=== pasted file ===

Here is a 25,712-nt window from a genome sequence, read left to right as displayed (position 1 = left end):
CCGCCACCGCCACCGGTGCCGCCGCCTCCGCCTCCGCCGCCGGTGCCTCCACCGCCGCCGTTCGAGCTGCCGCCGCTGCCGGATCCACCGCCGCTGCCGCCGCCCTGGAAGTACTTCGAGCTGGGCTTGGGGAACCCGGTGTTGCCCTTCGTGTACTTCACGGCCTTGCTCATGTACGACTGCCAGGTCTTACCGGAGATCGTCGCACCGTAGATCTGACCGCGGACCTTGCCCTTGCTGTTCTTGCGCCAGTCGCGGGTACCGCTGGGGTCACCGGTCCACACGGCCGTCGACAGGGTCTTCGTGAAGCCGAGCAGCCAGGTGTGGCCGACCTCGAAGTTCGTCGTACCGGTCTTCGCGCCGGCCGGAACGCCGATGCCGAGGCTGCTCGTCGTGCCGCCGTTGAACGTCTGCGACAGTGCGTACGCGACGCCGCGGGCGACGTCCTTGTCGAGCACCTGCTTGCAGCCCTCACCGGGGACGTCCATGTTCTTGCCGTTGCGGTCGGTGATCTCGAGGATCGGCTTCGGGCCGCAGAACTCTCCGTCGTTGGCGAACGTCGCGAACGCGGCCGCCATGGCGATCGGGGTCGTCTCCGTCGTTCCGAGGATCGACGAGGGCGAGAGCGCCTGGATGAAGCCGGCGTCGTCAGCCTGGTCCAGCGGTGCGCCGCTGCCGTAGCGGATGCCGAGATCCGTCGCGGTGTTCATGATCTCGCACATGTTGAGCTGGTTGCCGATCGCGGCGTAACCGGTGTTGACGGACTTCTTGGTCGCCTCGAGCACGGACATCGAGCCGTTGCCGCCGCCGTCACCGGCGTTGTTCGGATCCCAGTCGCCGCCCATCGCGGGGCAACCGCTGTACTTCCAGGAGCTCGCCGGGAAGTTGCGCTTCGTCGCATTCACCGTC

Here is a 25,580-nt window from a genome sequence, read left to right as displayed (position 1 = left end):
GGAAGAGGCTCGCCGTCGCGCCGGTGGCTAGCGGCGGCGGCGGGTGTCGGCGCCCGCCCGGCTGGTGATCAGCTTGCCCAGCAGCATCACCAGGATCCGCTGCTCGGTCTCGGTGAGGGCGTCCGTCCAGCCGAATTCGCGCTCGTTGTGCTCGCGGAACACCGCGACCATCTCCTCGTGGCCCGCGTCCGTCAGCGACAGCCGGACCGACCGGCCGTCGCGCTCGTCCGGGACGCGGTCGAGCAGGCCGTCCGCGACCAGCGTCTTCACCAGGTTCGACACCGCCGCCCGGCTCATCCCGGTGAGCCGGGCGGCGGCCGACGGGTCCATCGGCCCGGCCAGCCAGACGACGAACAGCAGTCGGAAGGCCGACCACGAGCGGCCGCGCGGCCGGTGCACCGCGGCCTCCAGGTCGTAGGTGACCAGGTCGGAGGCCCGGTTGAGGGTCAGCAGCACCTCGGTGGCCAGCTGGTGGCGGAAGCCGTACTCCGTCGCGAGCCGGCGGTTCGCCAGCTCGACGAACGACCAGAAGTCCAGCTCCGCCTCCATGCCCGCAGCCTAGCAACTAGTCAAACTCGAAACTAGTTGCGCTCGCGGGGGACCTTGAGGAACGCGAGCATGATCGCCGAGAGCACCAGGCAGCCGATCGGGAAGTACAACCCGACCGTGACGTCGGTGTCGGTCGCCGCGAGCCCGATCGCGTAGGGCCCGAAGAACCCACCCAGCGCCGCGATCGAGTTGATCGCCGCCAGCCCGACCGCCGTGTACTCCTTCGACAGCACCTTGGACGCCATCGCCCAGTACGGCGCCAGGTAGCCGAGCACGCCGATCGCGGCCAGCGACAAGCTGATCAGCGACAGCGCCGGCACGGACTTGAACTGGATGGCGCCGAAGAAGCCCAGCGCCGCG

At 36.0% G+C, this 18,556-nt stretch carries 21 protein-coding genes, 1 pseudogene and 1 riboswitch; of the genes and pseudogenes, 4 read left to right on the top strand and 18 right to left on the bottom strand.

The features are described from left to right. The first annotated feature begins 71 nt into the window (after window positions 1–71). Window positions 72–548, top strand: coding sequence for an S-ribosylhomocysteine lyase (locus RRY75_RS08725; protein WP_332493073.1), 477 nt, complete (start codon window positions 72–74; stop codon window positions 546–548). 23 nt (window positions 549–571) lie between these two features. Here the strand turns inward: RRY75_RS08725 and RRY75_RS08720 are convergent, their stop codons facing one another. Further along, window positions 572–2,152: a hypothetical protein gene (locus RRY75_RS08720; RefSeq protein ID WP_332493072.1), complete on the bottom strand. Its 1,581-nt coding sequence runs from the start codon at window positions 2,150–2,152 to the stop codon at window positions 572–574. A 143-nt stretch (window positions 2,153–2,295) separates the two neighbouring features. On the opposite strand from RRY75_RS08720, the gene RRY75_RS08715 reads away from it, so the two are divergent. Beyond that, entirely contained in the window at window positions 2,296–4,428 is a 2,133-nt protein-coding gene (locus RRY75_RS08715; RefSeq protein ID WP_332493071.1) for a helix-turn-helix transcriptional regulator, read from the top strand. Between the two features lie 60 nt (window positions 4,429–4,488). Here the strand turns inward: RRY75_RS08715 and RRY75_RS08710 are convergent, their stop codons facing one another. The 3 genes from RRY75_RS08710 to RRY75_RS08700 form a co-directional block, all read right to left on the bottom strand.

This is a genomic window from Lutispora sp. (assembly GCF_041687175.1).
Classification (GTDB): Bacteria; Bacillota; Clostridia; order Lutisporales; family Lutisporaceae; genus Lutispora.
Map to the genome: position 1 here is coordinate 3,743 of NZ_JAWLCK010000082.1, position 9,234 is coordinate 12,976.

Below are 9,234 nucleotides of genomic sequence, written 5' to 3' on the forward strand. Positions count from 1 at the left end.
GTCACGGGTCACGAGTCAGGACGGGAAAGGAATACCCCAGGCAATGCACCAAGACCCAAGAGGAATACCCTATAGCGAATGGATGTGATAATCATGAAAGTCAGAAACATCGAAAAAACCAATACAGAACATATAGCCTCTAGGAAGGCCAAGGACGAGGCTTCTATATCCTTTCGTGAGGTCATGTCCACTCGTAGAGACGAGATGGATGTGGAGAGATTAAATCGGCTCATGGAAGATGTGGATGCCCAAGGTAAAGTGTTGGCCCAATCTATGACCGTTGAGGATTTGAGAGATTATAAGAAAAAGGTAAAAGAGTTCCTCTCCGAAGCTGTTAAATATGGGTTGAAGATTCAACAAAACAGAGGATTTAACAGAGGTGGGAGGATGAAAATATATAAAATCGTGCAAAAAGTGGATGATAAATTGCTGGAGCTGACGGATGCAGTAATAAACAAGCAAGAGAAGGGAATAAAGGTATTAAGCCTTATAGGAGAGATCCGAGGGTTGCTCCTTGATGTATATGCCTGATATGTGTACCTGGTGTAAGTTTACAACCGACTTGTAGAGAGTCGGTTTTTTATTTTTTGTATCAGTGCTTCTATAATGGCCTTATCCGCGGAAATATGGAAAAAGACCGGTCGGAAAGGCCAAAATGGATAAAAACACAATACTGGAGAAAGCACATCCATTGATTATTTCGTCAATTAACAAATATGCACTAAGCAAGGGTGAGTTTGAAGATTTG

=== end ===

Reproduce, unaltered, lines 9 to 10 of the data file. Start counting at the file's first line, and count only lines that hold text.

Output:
Map to the genome: position 1 here is coordinate 3,743 of NZ_JAWLCK010000082.1, position 9,234 is coordinate 12,976.

Below are 9,234 nucleotides of genomic sequence, written 5' to 3' on the forward strand. Positions count from 1 at the left end.